‘At the time of the next election, I’ll be 67 or 68, and I believe that is simply too old to lead a party into government.’ So said Mr Michael Howard, leader of the Conservatives, after their third consecutive loss to Labour in the recent British General Election.
If the other Mr Howard (John – Prime Minister of Australia) had been listening, it would have been interesting to know his response. As the second longest serving Australian PM, he will be turning 66 this year and, as has happened in each of his terms of office, the media debate has once again cranked into gear as to whether or not he will see the current term out or hand over to his Treasurer.
Had other leaders shared Michael Howard’s belief, Churchill would never have taken office a second time at 76 and Reagan would have continued to bask in the Californian sunshine at the age of 69. The Petrine succession would also have looked very different. Of the last 51 popes since 1500, 18 of them took office either at or older than 67. All but eight of them finished office at or over that age.
It was widely, and rightly said, that in continuing in office John Paul II showed not only man’s worth in sickness, but also in age. It could also be argued that to have stepped down earlier would not have led to the world ‘standing still’ for his funeral. Certainly it would have been newsworthy, but grief may not have been the same because lives would have moved on.
Australia, like much of the western world, is having to face the reality of ageing. Soon there will be fewer people of working age supporting an ever-increasing body of retirees. Government forecasts here predict that the over 65s will have doubled to 25% of the total population in just 40 years. The UK predictions are that a change of the ratio of workers to pensioners will have moved from 5:1 one hundred years ago to 1:1 very soon.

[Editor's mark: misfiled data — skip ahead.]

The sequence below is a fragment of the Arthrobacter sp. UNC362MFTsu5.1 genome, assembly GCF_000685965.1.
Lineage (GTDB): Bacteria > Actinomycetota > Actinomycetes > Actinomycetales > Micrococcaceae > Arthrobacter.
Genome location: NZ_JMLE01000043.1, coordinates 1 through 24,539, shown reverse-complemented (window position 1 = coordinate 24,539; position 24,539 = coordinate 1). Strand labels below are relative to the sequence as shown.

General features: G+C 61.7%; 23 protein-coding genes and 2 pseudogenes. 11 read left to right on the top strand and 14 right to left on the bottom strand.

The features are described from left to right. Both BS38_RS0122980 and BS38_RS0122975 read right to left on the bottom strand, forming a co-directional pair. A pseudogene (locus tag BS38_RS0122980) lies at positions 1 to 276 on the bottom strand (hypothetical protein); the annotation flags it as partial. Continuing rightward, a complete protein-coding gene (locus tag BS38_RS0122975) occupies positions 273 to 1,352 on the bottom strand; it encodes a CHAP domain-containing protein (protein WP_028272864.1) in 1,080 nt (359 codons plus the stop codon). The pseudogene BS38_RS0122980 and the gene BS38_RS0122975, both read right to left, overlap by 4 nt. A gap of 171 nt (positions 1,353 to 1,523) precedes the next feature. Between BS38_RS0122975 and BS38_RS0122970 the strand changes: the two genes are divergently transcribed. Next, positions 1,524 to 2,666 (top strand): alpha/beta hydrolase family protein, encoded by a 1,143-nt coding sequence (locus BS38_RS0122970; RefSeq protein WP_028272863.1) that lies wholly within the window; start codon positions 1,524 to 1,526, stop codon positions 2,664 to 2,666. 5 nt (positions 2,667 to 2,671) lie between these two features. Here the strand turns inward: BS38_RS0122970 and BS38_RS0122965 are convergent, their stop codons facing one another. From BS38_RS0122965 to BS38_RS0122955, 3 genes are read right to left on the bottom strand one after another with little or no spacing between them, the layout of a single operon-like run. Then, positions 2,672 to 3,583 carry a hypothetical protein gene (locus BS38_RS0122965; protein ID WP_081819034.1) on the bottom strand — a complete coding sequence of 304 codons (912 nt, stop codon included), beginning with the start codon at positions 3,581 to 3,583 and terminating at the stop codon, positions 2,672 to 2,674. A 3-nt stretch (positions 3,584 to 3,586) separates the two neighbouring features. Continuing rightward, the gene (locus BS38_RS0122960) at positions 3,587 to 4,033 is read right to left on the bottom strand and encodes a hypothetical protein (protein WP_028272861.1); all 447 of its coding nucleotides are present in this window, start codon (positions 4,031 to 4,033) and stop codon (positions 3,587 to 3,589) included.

Retirement villages and nursing homes are big business here, and for some Anglican dioceses, arguably more profitable than schooling! Support and care for the residents mirrors the earlier quoted ratios, with increasing numbers of staff being employed from overseas.
Barry Humphries may best be known for Dame Edna and Sir Les Patterson, but his grandfatherly character of Sandy Stone addresses with immense pathos the realities of Australian cultural change. In Dame Edna’s Back to my roots tour in Melbourne in 2003, Sandy Stone spoke of the nursing home (Tudor Mews) in which his wife resided:
They’ve got a lovely team of Korean carers. They can’t speak a word of English, but Beryl doesn’t mind that because she doesn’t like talking to strangers. But a lot of the other old ladies who can’t speak Asian (that’s all of them), they miss having somebody to talk to when the rellies (relatives) stop coming – that’s after a couple of weeks.
What Sandy recognizes in the nursing home is replicated in so many parts of the Western Church, which itself has an ageing workforce. Religious houses and presbyteries are often being filled from Asia or Africa, not necessarily to minister to their own native communities. The local Roman Catholic church in Fitzroy, for example, is soon to have a Lebanese priest where there is mainly a Vietnamese congregation.
The value of age
Introducing the prophetess Anna in the temple, St Luke cannot emphasize her age enough! Informing us that she was ‘well on in years,’ he confirms, ‘Her days of girlhood (were) over.’ If we have not already accepted the point, he stresses, ‘She had been married for seven years before becoming a widow. She was now eighty-four years old.’
Yet Anna in her faithfulness of fasting and prayer recognized the one to whom all would look forwards to deliverance. She, indeed, began her recognition of the Christ at the age John Paul II was when he finished his earthly ministry for the same Lord.
The British Mr Howard has decidedwhat is ‘too old’. The Australian Mr Howard shows no sign of giving into age, but appears to enjoy his position more each year. The true value of age is not so much in who can and cannot continue with this or that job, but how effective our witness can be to Christ regardless of age. The Prophetess Anna would not have had it any other way.
‘If God does not exist, everything is permitted.’ – Fyodor Dostoevsky, The Brothers Karamazov.
On April 2, the most articulate spokesman for a ‘culture of life,’ Pope John Paul II, passed quietly and with integrity through the gates to larger life. A few days earlier, in a hospice in central Florida, another Catholic Christian had been forced through those same gates by a judicial system that appears largely to have lost its moorings to the classical and Christian foundations that gave birth to it.